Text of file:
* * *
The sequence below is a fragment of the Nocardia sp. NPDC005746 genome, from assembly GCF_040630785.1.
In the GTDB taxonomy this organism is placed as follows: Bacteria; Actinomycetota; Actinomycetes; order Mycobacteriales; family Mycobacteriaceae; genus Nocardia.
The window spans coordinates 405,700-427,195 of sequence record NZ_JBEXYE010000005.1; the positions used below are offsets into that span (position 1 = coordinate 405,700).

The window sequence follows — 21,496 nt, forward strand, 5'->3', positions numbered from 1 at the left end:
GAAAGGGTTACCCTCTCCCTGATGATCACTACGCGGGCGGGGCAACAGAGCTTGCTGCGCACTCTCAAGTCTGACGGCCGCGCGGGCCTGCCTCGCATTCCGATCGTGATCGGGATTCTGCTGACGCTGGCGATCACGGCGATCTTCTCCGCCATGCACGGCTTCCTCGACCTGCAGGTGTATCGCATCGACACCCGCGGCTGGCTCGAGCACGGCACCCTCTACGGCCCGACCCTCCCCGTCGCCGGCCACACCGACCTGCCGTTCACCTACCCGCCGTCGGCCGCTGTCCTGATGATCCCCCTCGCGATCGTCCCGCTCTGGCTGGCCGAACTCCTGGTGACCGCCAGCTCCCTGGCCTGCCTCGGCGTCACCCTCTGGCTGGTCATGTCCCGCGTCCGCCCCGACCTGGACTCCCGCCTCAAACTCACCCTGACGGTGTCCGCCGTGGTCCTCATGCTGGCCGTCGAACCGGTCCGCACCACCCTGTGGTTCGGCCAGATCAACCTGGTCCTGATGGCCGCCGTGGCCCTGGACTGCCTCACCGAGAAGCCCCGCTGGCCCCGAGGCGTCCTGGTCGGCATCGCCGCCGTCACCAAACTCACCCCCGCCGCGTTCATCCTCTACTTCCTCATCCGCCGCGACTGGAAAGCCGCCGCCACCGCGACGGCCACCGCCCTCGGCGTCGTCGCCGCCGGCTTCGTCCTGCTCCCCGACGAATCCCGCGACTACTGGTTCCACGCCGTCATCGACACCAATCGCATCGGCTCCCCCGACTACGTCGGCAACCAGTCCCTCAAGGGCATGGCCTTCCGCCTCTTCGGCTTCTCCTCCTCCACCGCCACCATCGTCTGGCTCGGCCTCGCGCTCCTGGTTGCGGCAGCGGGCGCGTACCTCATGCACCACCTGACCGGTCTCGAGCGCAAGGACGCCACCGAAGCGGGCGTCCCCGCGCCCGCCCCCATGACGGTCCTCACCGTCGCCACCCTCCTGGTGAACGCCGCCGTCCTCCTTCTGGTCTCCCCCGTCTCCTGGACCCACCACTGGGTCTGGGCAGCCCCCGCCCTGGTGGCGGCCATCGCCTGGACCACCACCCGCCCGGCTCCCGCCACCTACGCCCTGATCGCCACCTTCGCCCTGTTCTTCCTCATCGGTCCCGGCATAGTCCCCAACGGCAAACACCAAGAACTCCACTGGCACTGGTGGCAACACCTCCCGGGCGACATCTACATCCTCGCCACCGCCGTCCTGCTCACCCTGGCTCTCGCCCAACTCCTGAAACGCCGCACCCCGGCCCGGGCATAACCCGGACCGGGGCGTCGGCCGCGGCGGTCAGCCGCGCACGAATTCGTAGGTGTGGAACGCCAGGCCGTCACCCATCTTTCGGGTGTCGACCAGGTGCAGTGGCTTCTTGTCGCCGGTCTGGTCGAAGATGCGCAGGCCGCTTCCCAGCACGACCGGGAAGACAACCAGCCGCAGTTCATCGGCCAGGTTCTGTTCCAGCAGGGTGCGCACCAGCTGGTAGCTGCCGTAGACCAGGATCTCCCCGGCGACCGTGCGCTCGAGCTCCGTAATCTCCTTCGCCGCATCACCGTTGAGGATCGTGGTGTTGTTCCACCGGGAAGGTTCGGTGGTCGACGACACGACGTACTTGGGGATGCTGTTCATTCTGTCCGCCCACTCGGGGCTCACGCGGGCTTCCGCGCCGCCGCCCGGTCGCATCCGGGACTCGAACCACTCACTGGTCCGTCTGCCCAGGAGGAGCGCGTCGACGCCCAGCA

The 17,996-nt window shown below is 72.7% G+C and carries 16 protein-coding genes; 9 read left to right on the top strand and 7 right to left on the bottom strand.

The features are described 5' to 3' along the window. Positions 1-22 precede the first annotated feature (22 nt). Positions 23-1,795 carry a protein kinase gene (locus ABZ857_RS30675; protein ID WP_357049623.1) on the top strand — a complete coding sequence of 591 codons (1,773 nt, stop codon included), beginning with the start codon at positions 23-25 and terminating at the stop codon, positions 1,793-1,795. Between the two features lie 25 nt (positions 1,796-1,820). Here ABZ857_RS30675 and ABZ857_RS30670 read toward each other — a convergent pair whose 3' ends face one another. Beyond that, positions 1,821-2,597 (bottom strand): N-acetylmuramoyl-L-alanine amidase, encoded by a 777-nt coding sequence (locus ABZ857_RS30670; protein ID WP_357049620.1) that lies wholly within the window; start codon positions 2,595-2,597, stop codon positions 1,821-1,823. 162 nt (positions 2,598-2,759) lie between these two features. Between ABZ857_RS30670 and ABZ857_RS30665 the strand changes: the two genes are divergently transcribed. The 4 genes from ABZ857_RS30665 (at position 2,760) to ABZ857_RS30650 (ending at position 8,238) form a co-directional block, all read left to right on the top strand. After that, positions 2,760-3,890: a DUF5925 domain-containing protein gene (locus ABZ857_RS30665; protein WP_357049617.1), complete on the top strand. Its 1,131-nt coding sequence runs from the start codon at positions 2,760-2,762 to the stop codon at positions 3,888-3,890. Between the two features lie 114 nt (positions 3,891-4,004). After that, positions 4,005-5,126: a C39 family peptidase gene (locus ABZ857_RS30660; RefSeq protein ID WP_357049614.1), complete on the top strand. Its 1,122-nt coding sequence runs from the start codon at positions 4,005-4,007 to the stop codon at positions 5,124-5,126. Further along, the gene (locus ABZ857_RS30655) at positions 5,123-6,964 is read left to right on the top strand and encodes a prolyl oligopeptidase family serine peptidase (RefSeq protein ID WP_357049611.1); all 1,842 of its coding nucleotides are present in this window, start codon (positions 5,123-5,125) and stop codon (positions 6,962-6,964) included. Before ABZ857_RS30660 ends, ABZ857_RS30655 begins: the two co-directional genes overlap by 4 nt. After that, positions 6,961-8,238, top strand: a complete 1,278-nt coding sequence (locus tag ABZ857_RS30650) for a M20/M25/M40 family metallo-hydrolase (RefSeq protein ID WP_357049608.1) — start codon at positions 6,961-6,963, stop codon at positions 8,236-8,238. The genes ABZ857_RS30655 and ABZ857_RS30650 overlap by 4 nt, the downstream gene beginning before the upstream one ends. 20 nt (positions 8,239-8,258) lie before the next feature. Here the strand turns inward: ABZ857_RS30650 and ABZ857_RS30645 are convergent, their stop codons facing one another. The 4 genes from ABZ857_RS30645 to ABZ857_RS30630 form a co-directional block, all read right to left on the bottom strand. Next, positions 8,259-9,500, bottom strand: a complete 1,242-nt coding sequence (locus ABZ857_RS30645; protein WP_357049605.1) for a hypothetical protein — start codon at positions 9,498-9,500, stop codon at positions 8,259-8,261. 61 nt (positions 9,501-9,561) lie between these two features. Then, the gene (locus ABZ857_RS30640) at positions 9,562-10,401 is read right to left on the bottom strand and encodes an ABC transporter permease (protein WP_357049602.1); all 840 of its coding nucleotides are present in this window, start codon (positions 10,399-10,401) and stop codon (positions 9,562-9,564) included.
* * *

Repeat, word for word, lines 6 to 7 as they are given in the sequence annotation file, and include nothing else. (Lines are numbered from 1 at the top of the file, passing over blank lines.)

The 17,996-nt window shown below is 72.7% G+C and carries 16 protein-coding genes; 9 read left to right on the top strand and 7 right to left on the bottom strand.

The features are described 5' to 3' along the window. Positions 1-22 precede the first annotated feature (22 nt). Positions 23-1,795 carry a protein kinase gene (locus ABZ857_RS30675; protein ID WP_357049623.1) on the top strand — a complete coding sequence of 591 codons (1,773 nt, stop codon included), beginning with the start codon at positions 23-25 and terminating at the stop codon, positions 1,793-1,795. Between the two features lie 25 nt (positions 1,796-1,820). Here ABZ857_RS30675 and ABZ857_RS30670 read toward each other — a convergent pair whose 3' ends face one another. Beyond that, positions 1,821-2,597 (bottom strand): N-acetylmuramoyl-L-alanine amidase, encoded by a 777-nt coding sequence (locus ABZ857_RS30670; protein ID WP_357049620.1) that lies wholly within the window; start codon positions 2,595-2,597, stop codon positions 1,821-1,823. 162 nt (positions 2,598-2,759) lie between these two features. Between ABZ857_RS30670 and ABZ857_RS30665 the strand changes: the two genes are divergently transcribed. The 4 genes from ABZ857_RS30665 (at position 2,760) to ABZ857_RS30650 (ending at position 8,238) form a co-directional block, all read left to right on the top strand. After that, positions 2,760-3,890: a DUF5925 domain-containing protein gene (locus ABZ857_RS30665; protein WP_357049617.1), complete on the top strand. Its 1,131-nt coding sequence runs from the start codon at positions 2,760-2,762 to the stop codon at positions 3,888-3,890. Between the two features lie 114 nt (positions 3,891-4,004). After that, positions 4,005-5,126: a C39 family peptidase gene (locus ABZ857_RS30660; RefSeq protein ID WP_357049614.1), complete on the top strand. Its 1,122-nt coding sequence runs from the start codon at positions 4,005-4,007 to the stop codon at positions 5,124-5,126. Further along, the gene (locus ABZ857_RS30655) at positions 5,123-6,964 is read left to right on the top strand and encodes a prolyl oligopeptidase family serine peptidase (RefSeq protein ID WP_357049611.1); all 1,842 of its coding nucleotides are present in this window, start codon (positions 5,123-5,125) and stop codon (positions 6,962-6,964) included. Before ABZ857_RS30660 ends, ABZ857_RS30655 begins: the two co-directional genes overlap by 4 nt. After that, positions 6,961-8,238, top strand: a complete 1,278-nt coding sequence (locus tag ABZ857_RS30650) for a M20/M25/M40 family metallo-hydrolase (RefSeq protein ID WP_357049608.1) — start codon at positions 6,961-6,963, stop codon at positions 8,236-8,238. The genes ABZ857_RS30655 and ABZ857_RS30650 overlap by 4 nt, the downstream gene beginning before the upstream one ends. 20 nt (positions 8,239-8,258) lie before the next feature. Here the strand turns inward: ABZ857_RS30650 and ABZ857_RS30645 are convergent, their stop codons facing one another. The 4 genes from ABZ857_RS30645 to ABZ857_RS30630 form a co-directional block, all read right to left on the bottom strand. Next, positions 8,259-9,500, bottom strand: a complete 1,242-nt coding sequence (locus ABZ857_RS30645; protein WP_357049605.1) for a hypothetical protein — start codon at positions 9,498-9,500, stop codon at positions 8,259-8,261. 61 nt (positions 9,501-9,561) lie between these two features. Then, the gene (locus ABZ857_RS30640) at positions 9,562-10,401 is read right to left on the bottom strand and encodes an ABC transporter permease (protein WP_357049602.1); all 840 of its coding nucleotides are present in this window, start codon (positions 10,399-10,401) and stop codon (positions 9,562-9,564) included.